Sometimes, it can feel like getting control of your spending habits is impossible. As soon as you think you’re on track for paying all of your bills and having some money left over for your savings, you’re hit with another unexpected bill. While it’s difficult to protect yourself from all of the things that can potentially go wrong with your finances, there are still steps that you can take to give yourself more control over your spending.
A personal spending budget gives you a strategy to follow when you’re not sure when you need to be saving, and when you can afford to splash a little extra cash. Here’s how you can create your spending plan in a few simple steps.
Know What Your Budget is For
A personal budget is more than just a way to keep your spending habits on track, it’s also a strategy that individuals can use to reach their short and long-term goals. While a commitment to smarter spending can be a great goal in itself, it’s also a great idea to give yourself something to aim for, as this will help to motivate you when you struggle to stick to your plan.
For instance, maybe you want to save up for a holiday with your family at the end of the year? Perhaps you want to find the cash to put a deposit down on a new home? Decide what you want to drive you towards your financial goals.
Know Your Income
Once you’ve set a (reasonable) goal for your personal spending budget, the next step is to make sure that you understand how much money you have to work with. If you’re creating your budget independently of your spouse or the rest of your family, then leave their income out of these calculations.
A good tip is to download an app that you can use to track your income from your bank account. This way, you’ll be able to have a complete overview of your money (down to the last penny), and you’ll have a way that you can track your spending too.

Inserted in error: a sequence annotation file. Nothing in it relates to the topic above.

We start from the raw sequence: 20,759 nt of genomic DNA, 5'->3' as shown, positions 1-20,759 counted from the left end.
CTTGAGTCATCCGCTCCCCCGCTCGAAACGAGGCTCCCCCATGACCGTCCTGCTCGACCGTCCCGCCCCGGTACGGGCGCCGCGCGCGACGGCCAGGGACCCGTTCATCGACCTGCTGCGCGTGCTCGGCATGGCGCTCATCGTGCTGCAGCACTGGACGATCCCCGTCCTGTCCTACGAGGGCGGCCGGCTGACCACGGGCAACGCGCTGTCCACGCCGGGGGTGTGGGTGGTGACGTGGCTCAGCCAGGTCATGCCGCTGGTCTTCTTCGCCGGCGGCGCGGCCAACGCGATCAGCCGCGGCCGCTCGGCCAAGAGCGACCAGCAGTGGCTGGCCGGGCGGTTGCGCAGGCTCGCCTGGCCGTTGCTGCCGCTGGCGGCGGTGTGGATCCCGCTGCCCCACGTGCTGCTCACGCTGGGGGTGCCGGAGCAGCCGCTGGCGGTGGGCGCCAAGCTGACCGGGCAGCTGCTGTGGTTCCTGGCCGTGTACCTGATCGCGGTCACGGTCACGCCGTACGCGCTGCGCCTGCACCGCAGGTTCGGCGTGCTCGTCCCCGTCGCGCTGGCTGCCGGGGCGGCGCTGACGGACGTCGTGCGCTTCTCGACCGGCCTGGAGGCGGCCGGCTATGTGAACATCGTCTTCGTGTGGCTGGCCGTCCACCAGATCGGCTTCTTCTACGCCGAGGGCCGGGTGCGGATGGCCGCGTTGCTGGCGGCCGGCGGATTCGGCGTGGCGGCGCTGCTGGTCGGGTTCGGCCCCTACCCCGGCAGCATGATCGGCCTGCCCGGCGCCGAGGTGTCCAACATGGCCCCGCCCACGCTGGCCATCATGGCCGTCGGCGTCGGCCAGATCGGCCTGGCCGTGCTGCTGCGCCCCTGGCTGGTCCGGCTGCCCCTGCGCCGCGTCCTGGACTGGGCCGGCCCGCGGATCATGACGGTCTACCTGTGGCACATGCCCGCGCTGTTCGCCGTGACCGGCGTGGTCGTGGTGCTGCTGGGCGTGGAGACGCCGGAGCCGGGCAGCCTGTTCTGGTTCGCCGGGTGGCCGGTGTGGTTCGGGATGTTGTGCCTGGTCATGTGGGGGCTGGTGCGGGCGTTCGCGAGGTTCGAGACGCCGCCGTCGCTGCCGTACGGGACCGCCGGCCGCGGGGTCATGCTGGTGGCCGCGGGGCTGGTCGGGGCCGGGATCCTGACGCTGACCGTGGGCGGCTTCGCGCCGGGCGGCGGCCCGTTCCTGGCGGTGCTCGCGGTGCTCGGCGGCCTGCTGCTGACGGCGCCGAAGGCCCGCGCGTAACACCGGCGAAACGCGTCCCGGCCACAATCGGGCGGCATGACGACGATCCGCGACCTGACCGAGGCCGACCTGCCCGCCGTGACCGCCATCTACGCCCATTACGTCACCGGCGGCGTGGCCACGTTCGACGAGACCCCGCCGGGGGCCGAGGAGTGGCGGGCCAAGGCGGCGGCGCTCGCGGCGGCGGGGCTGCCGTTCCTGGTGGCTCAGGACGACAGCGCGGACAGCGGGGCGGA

Understand Your Expenses
Now comes the difficult part of the personal budgeting process: coming to terms with your expenses. The chances are that if this is the first time you’ve started budgeting, you may be surprised by the number of regular expenses that you have to deal with. It’s not just utility bills and food that you have to pay for each month, but your broadband, petrol, car maintenance, work lunches, and countless other costs too. Don’t forget to think about your monthly debts and interest rates too. Hopefully, you did some comparison shopping before you got your loan to keep these expenses low.
A good way to make sure that you don’t miss any expenses, is to gather all of your bank statements from the last six months, and write down every out-going expense, including the small and irregular ones. Then divide the number you get by six to see your average monthly expenditure.
After you’ve got an insight into how much you spend each month, and how much you earn, you will hopefully be left with a portion of unallocated money. This is the cash that’s free for you to spend or use to meet your financial goals. If you don’t have any money left over, then it’s time to go back to your budgetdrawing board and see where you can cut down.
What’s Left After Bills?
Consider switching your gas and electric suppliers to see if you can save cash on your monthly bill or look for ways that you can reduce your spending on things like meals out and entertainment. Once you have your “flexible cash” number, it’s time to decide how you’re going to use it.
Give Yourself Some Wiggle Room Each Week
While it’s tempting to split your monthly left-over cash by four and use it however you like each week, that’s not necessarily the best way to use your personal budget. Instead, you should be thinking about how you can split the money that’s available to you into sections that deal with both what you want now, and what you want in the future.
We recommend having three different piles for your money, one can be the amount that you’re allowed to spend on frivolous items and “extras” each week. One pile can go towards your savings, and the last will be your “emergency” spending pile.